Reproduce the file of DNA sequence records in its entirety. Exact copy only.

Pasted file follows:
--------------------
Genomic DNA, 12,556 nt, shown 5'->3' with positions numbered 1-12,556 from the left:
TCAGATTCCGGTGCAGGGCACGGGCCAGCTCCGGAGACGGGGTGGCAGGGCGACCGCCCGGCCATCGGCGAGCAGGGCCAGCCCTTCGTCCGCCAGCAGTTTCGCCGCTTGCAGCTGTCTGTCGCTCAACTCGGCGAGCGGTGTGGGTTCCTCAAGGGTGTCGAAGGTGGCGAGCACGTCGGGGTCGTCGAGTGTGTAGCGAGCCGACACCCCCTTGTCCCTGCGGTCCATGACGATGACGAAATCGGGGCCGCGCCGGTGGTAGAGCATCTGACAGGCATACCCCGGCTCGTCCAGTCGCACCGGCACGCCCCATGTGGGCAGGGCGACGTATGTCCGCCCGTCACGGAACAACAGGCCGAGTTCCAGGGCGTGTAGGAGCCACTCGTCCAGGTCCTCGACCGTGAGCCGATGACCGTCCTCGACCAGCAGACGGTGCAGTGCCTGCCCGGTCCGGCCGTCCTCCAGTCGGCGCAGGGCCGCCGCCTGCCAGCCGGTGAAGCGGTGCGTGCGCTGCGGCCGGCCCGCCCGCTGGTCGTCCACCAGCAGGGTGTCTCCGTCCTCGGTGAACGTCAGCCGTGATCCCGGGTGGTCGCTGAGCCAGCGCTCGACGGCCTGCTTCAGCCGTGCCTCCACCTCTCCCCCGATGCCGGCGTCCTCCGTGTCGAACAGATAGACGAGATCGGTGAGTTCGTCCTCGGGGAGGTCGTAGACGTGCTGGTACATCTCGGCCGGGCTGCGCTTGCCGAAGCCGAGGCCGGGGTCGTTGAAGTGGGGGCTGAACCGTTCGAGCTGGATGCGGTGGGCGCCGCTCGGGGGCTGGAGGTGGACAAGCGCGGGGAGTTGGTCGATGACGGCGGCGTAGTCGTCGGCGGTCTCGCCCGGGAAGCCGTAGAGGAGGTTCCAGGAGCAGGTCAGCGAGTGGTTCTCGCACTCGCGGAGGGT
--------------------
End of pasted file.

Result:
Genomic DNA, 12,556 nt, shown 5'->3' with positions numbered 1-12,556 from the left:
TCAGATTCCGGTGCAGGGCACGGGCCAGCTCCGGAGACGGGGTGGCAGGGCGACCGCCCGGCCATCGGCGAGCAGGGCCAGCCCTTCGTCCGCCAGCAGTTTCGCCGCTTGCAGCTGTCTGTCGCTCAACTCGGCGAGCGGTGTGGGTTCCTCAAGGGTGTCGAAGGTGGCGAGCACGTCGGGGTCGTCGAGTGTGTAGCGAGCCGACACCCCCTTGTCCCTGCGGTCCATGACGATGACGAAATCGGGGCCGCGCCGGTGGTAGAGCATCTGACAGGCATACCCCGGCTCGTCCAGTCGCACCGGCACGCCCCATGTGGGCAGGGCGACGTATGTCCGCCCGTCACGGAACAACAGGCCGAGTTCCAGGGCGTGTAGGAGCCACTCGTCCAGGTCCTCGACCGTGAGCCGATGACCGTCCTCGACCAGCAGACGGTGCAGTGCCTGCCCGGTCCGGCCGTCCTCCAGTCGGCGCAGGGCCGCCGCCTGCCAGCCGGTGAAGCGGTGCGTGCGCTGCGGCCGGCCCGCCCGCTGGTCGTCCACCAGCAGGGTGTCTCCGTCCTCGGTGAACGTCAGCCGTGATCCCGGGTGGTCGCTGAGCCAGCGCTCGACGGCCTGCTTCAGCCGTGCCTCCACCTCTCCCCCGATGCCGGCGTCCTCCGTGTCGAACAGATAGACGAGATCGGTGAGTTCGTCCTCGGGGAGGTCGTAGACGTGCTGGTACATCTCGGCCGGGCTGCGCTTGCCGAAGCCGAGGCCGGGGTCGTTGAAGTGGGGGCTGAACCGTTCGAGCTGGATGCGGTGGGCGCCGCTCGGGGGCTGGAGGTGGACAAGCGCGGGGAGTTGGTCGATGACGGCGGCGTAGTCGTCGGCGGTCTCGCCCGGGAAGCCGTAGAGGAGGTTCCAGGAGCAGGTCAGCGAGTGGTTCTCGCACTCGCGGAGGGT